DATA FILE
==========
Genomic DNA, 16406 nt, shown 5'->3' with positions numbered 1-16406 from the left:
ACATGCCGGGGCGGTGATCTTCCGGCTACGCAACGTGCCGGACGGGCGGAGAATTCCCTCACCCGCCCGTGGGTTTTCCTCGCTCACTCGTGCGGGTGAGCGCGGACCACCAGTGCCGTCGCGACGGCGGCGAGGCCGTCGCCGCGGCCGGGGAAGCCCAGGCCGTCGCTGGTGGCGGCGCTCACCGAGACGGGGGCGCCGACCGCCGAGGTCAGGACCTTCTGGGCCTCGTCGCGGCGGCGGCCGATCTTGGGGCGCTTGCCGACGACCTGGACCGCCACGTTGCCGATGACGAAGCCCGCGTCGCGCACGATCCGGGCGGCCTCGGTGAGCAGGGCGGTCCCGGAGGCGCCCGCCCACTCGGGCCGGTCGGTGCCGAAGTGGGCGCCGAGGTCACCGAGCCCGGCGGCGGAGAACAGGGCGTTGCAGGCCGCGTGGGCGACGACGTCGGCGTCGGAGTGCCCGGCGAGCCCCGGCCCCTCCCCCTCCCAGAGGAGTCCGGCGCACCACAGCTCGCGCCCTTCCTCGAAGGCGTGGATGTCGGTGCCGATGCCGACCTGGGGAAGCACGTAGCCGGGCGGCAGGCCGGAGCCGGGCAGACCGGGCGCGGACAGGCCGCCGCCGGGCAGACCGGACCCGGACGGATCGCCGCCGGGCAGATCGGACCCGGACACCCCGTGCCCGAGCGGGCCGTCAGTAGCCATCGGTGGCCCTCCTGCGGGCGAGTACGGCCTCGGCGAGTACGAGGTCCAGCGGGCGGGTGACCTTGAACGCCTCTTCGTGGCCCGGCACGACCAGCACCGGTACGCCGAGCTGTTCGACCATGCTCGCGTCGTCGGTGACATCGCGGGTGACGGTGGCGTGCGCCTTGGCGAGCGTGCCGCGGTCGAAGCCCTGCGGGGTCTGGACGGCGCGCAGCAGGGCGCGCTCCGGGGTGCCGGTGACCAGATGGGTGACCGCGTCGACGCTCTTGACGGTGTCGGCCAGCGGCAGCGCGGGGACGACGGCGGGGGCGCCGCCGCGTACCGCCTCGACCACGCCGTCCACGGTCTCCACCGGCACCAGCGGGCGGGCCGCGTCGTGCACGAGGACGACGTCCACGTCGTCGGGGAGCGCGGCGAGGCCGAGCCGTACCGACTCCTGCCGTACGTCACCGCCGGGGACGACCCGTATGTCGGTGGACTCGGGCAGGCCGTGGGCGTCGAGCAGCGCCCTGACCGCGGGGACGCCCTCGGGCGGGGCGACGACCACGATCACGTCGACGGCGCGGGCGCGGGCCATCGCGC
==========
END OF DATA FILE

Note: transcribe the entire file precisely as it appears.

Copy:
Genomic DNA, 16406 nt, shown 5'->3' with positions numbered 1-16406 from the left:
ACATGCCGGGGCGGTGATCTTCCGGCTACGCAACGTGCCGGACGGGCGGAGAATTCCCTCACCCGCCCGTGGGTTTTCCTCGCTCACTCGTGCGGGTGAGCGCGGACCACCAGTGCCGTCGCGACGGCGGCGAGGCCGTCGCCGCGGCCGGGGAAGCCCAGGCCGTCGCTGGTGGCGGCGCTCACCGAGACGGGGGCGCCGACCGCCGAGGTCAGGACCTTCTGGGCCTCGTCGCGGCGGCGGCCGATCTTGGGGCGCTTGCCGACGACCTGGACCGCCACGTTGCCGATGACGAAGCCCGCGTCGCGCACGATCCGGGCGGCCTCGGTGAGCAGGGCGGTCCCGGAGGCGCCCGCCCACTCGGGCCGGTCGGTGCCGAAGTGGGCGCCGAGGTCACCGAGCCCGGCGGCGGAGAACAGGGCGTTGCAGGCCGCGTGGGCGACGACGTCGGCGTCGGAGTGCCCGGCGAGCCCCGGCCCCTCCCCCTCCCAGAGGAGTCCGGCGCACCACAGCTCGCGCCCTTCCTCGAAGGCGTGGATGTCGGTGCCGATGCCGACCTGGGGAAGCACGTAGCCGGGCGGCAGGCCGGAGCCGGGCAGACCGGGCGCGGACAGGCCGCCGCCGGGCAGACCGGACCCGGACGGATCGCCGCCGGGCAGATCGGACCCGGACACCCCGTGCCCGAGCGGGCCGTCAGTAGCCATCGGTGGCCCTCCTGCGGGCGAGTACGGCCTCGGCGAGTACGAGGTCCAGCGGGCGGGTGACCTTGAACGCCTCTTCGTGGCCCGGCACGACCAGCACCGGTACGCCGAGCTGTTCGACCATGCTCGCGTCGTCGGTGACATCGCGGGTGACGGTGGCGTGCGCCTTGGCGAGCGTGCCGCGGTCGAAGCCCTGCGGGGTCTGGACGGCGCGCAGCAGGGCGCGCTCCGGGGTGCCGGTGACCAGATGGGTGACCGCGTCGACGCTCTTGACGGTGTCGGCCAGCGGCAGCGCGGGGACGACGGCGGGGGCGCCGCCGCGTACCGCCTCGACCACGCCGTCCACGGTCTCCACCGGCACCAGCGGGCGGGCCGCGTCGTGCACGAGGACGACGTCCACGTCGTCGGGGAGCGCGGCGAGGCCGAGCCGTACCGACTCCTGCCGTACGTCACCGCCGGGGACGACCCGTATGTCGGTGGACTCGGGCAGGCCGTGGGCGTCGAGCAGCGCCCTGACCGCGGGGACGCCCTCGGGCGGGGCGACGACCACGATCACGTCGACGGCGCGGGCGCGGGCCATCGCGC